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A History of Food-Industry Deals
From the $28 billion Heinz buyout, to KKR's legendary battle to snag RJR Nabisco, the food industry is no stranger to deal-making. 

Heinz, Heinz Products

3G Capital and Warren Buffett’s Berkshire Hathaway agreed to a $28 billion deal to buy ketchup maker Heinz, calling it the largest food acquisition in history. Here is a collection of the biggest deals in the food and beverage industries.

(HEINZ)

Budweiser Beer Cans

Anheuser-Busch

Budweiser maker Anheuser-Busch was the largest brewing company in the U.S. when it agreed in 2008 to a $49.9 billion takeover by InBev, a multinational beverage company based in Belgium. A year later the merged company, called Anheuser-Busch InBev, sold the Busch Entertainment theme park business to The Blackstone Group for $2.7 billion.

(Reuters)

rjr nabisco, crackers, nabisco

RJR Nabisco

RJR Nabisco, a tobacco and food giant, was the subject of a takeover battle that began when the company’s management announced it would take RJR Nabisco private. But major private equity firms jumped at the chance to buy the company, and KKR ultimately agreed to purchase it for $24.88 billion in 1988.

(REUTERS)

wrigley building, chicago, gum

Wm. Wrigley Jr. Company

Mars, one of the largest privately held companies in the U.S., partnered with Berkshire Hathaway to buy chewing gum maker Wm. Wrigley Jr. Company for $21.9 billion. The deal was announced in 2008.

(REUTERS)

cadbury, chocolate

Cadbury

Kraft Foods made a $16.2 billion unsolicited bid for Cadbury, the second largest confectionary company behind Mars Inc., in September 2009. The offer was rejected, but the two companies agreed to an $18.9 billion deal in January 2010. Cadbury’s parent company is now Mondelez International, a U.S. company that was formed last year when Kraft Foods took the name and spun off its grocery business to create Kraft Foods Group.

(REUTERS)

albertsons, grocery store

Albertson’s Inc.

An investment group that included Supervalu, Cerberus Capital Management and the former CVS Corp. agreed in 2006 to buy grocery store and pharmacy operator Albertson’s for $9.64 billion.

(REUTERS)

aramark, andrew kerin

Aramark Corp.

Food-service company Aramark underwent a management-led buyout, a $6.1 billion deal that was announced in 2006. Andrew Kerin, pictured, Senior Vice President of Health Care and Education for Aramark, talks during a conference that year.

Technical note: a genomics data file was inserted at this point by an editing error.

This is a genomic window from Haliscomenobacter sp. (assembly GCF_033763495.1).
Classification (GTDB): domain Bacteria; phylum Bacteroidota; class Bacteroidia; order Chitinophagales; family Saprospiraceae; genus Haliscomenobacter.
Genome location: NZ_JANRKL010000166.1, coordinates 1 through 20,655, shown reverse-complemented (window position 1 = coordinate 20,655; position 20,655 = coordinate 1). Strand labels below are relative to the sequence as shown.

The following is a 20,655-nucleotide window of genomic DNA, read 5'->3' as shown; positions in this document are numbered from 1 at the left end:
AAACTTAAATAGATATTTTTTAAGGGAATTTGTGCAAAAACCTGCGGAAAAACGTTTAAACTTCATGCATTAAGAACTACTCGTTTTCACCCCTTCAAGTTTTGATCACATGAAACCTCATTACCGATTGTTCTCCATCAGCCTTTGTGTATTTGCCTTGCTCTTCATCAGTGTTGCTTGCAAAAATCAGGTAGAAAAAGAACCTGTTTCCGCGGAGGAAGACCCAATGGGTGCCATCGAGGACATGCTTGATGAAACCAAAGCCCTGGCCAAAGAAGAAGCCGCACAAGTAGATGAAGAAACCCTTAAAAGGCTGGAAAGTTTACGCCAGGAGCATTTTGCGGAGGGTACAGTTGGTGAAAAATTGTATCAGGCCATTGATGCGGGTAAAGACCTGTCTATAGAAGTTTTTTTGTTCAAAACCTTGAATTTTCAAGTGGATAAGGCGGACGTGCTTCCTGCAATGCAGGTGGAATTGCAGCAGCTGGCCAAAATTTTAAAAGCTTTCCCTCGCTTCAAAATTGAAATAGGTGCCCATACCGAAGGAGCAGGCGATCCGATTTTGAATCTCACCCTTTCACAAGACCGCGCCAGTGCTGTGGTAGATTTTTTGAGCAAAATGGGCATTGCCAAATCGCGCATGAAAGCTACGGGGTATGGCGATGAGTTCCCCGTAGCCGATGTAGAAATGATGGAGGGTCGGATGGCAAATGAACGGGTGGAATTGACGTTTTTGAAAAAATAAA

(REUTERS)

pepsi bottles, soda, soda bottles

Pepsi Bottling Group and PepsiAmericas

PepsiCo announced in April 2009 that it agreed to purchase its two largest independent bottlers. Pepsi Bottling Group was purchased for $5.28 billion, while PepsiAmericas garnered a lesser sum of $1.99 billion.

(REUTERS)

ConAgra Foods Headquarters

Ralcorp Holdings

More than a year and a half after first bidding for it, ConAgra announced in November 2012 that it completed negotiations to purchase private-label food maker Ralcorp. The $4.95 billion takeover was completed in late January 2013.

(ConAgra Foods)

vitaminwater, energy brands

Energy Brands

The Coca-Cola Co. purchased Energy Brands for $4.1 billion in May 2007. Energy Brands, which makes Glacéau and Vitaminwater products, is operated as a private subsidiary of Coca-Cola.

(THE COCA-COLA COMPANY)

del monte foods, del monte, pet food

Del Monte Foods

In November 2010, KKR, Vestar Capital Partners and Centerview Partners Holdings said it agreed to buy Del Monte Foods for $3.68 billion. Del Monte Foods includes food and pet products brands such as Del Monte, S&W, College Inn, Meow Mix and Kibbles 'n Bits.

(DEL MONTE FOODS)

burger king meal

Burger King

Fast-food chain Burger King went private in a $3.27 billion deal with 3G Capital, which agreed in 2010 to purchase TPG Capital’s interest in the company. TPG Capital bought the company in 2002 for $1.5 billion.

(REUTERS)

A History of Food-Industry Deals

From the $28 billion Heinz buyout, to KKR's legendary battle to snag RJR Nabisco, the food industry is no stranger to deal-making. 

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